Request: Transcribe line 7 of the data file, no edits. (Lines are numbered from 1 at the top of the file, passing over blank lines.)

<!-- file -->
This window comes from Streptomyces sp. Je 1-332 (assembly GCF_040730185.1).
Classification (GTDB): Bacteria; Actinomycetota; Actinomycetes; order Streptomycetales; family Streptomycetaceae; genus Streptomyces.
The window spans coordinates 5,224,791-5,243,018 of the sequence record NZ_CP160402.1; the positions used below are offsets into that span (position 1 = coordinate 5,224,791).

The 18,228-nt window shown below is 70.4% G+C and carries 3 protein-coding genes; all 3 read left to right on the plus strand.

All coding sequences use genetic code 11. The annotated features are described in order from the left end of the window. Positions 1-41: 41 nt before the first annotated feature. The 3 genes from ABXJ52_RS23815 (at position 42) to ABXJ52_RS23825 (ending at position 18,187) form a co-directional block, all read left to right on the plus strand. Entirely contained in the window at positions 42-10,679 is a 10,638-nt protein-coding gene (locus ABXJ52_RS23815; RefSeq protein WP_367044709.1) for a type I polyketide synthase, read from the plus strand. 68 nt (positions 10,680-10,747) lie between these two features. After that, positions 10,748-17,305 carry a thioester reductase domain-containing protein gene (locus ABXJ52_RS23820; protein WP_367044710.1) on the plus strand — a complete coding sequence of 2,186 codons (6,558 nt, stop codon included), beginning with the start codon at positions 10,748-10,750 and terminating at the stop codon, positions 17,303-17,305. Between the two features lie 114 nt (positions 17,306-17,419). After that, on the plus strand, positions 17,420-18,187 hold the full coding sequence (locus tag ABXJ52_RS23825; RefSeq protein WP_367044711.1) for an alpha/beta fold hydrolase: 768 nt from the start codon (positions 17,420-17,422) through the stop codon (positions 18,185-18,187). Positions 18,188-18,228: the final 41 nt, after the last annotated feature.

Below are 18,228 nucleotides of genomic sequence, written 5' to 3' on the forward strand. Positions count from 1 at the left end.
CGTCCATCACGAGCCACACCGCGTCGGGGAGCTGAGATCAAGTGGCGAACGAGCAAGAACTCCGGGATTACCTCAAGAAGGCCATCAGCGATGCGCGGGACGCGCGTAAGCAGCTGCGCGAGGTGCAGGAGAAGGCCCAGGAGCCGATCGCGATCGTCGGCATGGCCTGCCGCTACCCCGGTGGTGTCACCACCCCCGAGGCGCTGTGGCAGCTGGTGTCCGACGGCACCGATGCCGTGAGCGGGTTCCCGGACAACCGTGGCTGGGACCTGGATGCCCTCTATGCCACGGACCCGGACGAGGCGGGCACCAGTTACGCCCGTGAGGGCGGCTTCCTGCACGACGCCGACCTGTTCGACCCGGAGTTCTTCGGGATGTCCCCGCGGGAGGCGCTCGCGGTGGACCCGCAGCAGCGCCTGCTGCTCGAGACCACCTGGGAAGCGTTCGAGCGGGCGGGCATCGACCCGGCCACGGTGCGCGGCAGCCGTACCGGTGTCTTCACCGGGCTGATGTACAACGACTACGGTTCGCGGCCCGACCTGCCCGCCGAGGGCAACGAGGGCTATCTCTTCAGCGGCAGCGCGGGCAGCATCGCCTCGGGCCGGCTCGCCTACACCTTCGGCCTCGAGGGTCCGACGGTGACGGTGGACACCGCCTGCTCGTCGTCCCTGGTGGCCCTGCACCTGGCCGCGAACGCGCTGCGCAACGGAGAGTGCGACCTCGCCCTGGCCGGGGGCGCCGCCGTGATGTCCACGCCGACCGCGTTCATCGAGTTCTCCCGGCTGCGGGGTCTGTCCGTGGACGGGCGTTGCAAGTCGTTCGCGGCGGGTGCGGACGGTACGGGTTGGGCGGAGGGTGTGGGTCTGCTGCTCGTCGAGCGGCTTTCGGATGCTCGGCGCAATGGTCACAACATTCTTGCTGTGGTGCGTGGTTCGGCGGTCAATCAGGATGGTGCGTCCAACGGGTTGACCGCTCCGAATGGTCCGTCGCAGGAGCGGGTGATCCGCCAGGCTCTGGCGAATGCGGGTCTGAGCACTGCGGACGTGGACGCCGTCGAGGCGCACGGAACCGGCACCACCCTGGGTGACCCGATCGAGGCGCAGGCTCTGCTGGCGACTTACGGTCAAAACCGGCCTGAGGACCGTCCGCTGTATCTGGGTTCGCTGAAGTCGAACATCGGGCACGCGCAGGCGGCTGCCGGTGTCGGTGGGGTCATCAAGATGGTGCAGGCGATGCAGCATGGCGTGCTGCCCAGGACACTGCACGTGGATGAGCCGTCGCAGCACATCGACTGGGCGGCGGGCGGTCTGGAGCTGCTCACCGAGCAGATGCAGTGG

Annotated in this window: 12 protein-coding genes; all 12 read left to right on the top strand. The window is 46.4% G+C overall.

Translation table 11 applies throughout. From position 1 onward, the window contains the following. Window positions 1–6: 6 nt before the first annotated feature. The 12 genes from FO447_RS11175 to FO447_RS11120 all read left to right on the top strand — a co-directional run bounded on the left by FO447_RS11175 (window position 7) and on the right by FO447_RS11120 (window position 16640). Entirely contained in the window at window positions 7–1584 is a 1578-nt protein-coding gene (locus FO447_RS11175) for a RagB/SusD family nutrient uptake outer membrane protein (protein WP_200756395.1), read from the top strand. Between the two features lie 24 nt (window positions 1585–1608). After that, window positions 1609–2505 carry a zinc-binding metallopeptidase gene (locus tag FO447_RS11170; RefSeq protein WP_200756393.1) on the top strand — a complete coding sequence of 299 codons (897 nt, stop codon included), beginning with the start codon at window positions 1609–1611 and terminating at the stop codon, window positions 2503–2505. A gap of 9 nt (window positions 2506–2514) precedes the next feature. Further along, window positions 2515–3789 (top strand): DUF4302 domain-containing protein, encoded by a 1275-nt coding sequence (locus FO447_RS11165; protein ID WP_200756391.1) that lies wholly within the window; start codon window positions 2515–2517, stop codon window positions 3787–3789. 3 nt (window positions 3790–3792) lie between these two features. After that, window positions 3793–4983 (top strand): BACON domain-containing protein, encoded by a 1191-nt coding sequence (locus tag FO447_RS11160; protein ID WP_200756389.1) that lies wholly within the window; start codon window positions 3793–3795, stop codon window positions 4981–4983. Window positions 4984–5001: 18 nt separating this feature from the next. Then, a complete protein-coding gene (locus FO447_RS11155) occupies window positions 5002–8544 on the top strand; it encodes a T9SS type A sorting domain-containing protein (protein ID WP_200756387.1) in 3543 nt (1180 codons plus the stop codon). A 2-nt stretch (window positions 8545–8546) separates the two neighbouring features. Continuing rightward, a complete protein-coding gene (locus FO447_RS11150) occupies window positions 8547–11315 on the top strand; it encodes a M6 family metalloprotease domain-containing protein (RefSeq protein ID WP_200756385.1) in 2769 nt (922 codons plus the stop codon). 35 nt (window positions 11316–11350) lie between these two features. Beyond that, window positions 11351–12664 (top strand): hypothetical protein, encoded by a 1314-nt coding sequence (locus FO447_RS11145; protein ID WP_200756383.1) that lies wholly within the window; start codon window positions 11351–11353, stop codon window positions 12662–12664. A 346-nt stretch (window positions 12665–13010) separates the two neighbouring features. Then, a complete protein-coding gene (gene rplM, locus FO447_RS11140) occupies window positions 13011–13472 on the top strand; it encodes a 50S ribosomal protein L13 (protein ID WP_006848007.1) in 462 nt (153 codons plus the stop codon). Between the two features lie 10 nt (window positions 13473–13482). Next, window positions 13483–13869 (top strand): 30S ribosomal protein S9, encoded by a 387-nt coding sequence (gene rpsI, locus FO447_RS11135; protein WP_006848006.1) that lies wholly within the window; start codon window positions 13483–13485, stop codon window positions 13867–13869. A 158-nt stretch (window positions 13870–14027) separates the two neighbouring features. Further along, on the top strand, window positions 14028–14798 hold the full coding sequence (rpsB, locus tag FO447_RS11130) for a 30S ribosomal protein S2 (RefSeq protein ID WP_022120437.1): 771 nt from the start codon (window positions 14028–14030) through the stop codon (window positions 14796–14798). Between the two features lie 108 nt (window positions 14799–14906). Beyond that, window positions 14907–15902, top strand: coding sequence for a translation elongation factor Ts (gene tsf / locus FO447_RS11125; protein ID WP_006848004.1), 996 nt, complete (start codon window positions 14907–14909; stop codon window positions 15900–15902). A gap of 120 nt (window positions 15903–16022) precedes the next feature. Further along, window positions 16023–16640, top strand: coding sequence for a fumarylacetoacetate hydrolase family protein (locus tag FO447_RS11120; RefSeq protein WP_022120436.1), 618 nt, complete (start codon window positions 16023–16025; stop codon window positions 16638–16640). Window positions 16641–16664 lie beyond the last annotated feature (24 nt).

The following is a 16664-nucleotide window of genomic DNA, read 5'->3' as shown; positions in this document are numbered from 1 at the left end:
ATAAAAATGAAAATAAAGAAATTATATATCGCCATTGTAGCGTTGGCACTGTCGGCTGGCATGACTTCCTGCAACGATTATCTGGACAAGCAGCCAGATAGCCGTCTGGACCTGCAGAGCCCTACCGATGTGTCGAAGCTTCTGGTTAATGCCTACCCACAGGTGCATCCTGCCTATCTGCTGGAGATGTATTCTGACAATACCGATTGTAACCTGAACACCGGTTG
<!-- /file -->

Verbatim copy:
CGTCCATCACGAGCCACACCGCGTCGGGGAGCTGAGATCAAGTGGCGAACGAGCAAGAACTCCGGGATTACCTCAAGAAGGCCATCAGCGATGCGCGGGACGCGCGTAAGCAGCTGCGCGAGGTGCAGGAGAAGGCCCAGGAGCCGATCGCGATCGTCGGCATGGCCTGCCGCTACCCCGGTGGTGTCACCACCCCCGAGGCGCTGTGGCAGCTGGTGTCCGACGGCACCGATGCCGTGAGCGGGTTCCCGGACAACCGTGGCTGGGACCTGGATGCCCTCTATGCCACGGACCCGGACGAGGCGGGCACCAGTTACGCCCGTGAGGGCGGCTTCCTGCACGACGCCGACCTGTTCGACCCGGAGTTCTTCGGGATGTCCCCGCGGGAGGCGCTCGCGGTGGACCCGCAGCAGCGCCTGCTGCTCGAGACCACCTGGGAAGCGTTCGAGCGGGCGGGCATCGACCCGGCCACGGTGCGCGGCAGCCGTACCGGTGTCTTCACCGGGCTGATGTACAACGACTACGGTTCGCGGCCCGACCTGCCCGCCGAGGGCAACGAGGGCTATCTCTTCAGCGGCAGCGCGGGCAGCATCGCCTCGGGCCGGCTCGCCTACACCTTCGGCCTCGAGGGTCCGACGGTGACGGTGGACACCGCCTGCTCGTCGTCCCTGGTGGCCCTGCACCTGGCCGCGAACGCGCTGCGCAACGGAGAGTGCGACCTCGCCCTGGCCGGGGGCGCCGCCGTGATGTCCACGCCGACCGCGTTCATCGAGTTCTCCCGGCTGCGGGGTCTGTCCGTGGACGGGCGTTGCAAGTCGTTCGCGGCGGGTGCGGACGGTACGGGTTGGGCGGAGGGTGTGGGTCTGCTGCTCGTCGAGCGGCTTTCGGATGCTCGGCGCAATGGTCACAACATTCTTGCTGTGGTGCGTGGTTCGGCGGTCAATCAGGATGGTGCGTCCAACGGGTTGACCGCTCCGAATGGTCCGTCGCAGGAGCGGGTGATCCGCCAGGCTCTGGCGAATGCGGGTCTGAGCACTGCGGACGTGGACGCCGTCGAGGCGCACGGAACCGGCACCACCCTGGGTGACCCGATCGAGGCGCAGGCTCTGCTGGCGACTTACGGTCAAAACCGGCCTGAGGACCGTCCGCTGTATCTGGGTTCGCTGAAGTCGAACATCGGGCACGCGCAGGCGGCTGCCGGTGTCGGTGGGGTCATCAAGATGGTGCAGGCGATGCAGCATGGCGTGCTGCCCAGGACACTGCACGTGGATGAGCCGTCGCAGCACATCGACTGGGCGGCGGGCGGTCTGGAGCTGCTCACCGAGCAGATGCAGTGG